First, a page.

Fighting Hunger Incentive Act of 2015by Representative Mike Thompson
Posted on 2015-02-12
THOMPSON of California. I thank the gentleman for yielding.
Mr. Speaker, I rise today as the Democratic lead on the conservation easement bill and to very regrettably say that I rise in opposition to this bill that I think so highly of.
I don't disagree with the policy. I don't disagree with the need for certainty, something that has been referred to many times today. And I don't disagree that the way the Republicans did it last year--in the last 2 weeks and doing it retroactively--I don't disagree that that was the wrong way to do it.
I have worked for permanency on conservation easements ever since Chairman Camp and I passed the big expansion in 2006. I have been the Democratic lead in every Congress to make conservation easements permanent.
Conservation easements are good public policy. They protect open space. They protect important ag lands. They protect important wildlife habitat. They are essential for clean air and clean water. They are essential for locally sourced good, healthy food. They are important to hunters, to fishermen, to conservationists.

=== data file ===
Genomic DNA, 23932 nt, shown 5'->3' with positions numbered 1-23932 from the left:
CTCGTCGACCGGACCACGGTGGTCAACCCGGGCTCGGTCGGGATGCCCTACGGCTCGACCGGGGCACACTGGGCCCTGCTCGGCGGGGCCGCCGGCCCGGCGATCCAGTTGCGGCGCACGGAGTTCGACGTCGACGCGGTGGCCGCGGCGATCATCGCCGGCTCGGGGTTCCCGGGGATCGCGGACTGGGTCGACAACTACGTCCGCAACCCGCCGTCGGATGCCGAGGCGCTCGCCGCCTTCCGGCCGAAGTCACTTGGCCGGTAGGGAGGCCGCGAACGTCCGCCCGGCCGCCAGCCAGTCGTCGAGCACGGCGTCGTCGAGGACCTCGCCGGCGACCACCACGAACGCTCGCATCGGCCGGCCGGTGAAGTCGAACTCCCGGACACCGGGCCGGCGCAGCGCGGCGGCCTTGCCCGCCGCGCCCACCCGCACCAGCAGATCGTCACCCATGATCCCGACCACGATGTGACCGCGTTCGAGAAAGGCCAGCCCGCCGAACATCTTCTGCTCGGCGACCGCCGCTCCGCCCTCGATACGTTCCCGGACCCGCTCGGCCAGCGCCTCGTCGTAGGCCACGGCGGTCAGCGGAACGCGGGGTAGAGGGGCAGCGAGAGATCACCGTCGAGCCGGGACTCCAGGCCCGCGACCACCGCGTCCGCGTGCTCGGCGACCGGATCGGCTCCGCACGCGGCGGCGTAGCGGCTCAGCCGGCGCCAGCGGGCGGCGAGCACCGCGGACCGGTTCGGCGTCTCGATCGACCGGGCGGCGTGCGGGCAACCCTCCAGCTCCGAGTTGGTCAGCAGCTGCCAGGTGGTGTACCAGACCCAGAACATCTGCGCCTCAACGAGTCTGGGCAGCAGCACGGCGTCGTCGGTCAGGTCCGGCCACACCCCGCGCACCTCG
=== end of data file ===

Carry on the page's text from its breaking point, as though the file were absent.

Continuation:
They are important to people who live in rural areas and they are important to people who live in urban areas. Nowhere is that more apparent than what happened in New York. We were able to save New York City from having to spend $8 billion in building a water filtration system because we were able to protect their watershed area, in large part through conservation easements.
We all know that these are important. Every one of us knows it is important. That is why every Congress, when we introduce this bill, we get upward of and sometimes over 300 bipartisan coauthors on the bill, but the problem is this bill isn't paid for, as you have heard a number of times.
Sadly, I offered an amendment that would have totally offset the cost of the conservation easement portion of the bills that we are taking up today. It was an offset with no tax increases. It didn't increase anybody's taxes, didn't put the taxes on the back of somebody else, didn't shift the cost to anyone else. As a matter of fact, it focused on scofflaws who have been able to avoid paying their taxes because of a short statute of limitations. We offered to extend that statute of limitations. We could have paid for this whole thing. Unfortunately, my friends on the Republican side of the House rejected that amendment.
So instead, we are here with this bill, not paid for. Instead, today, we are going to vote on $93 billion worth of unpaid-for tax bills that will add $93 billion to our deficit.
The SPEAKER pro tempore. The time of the gentleman has expired.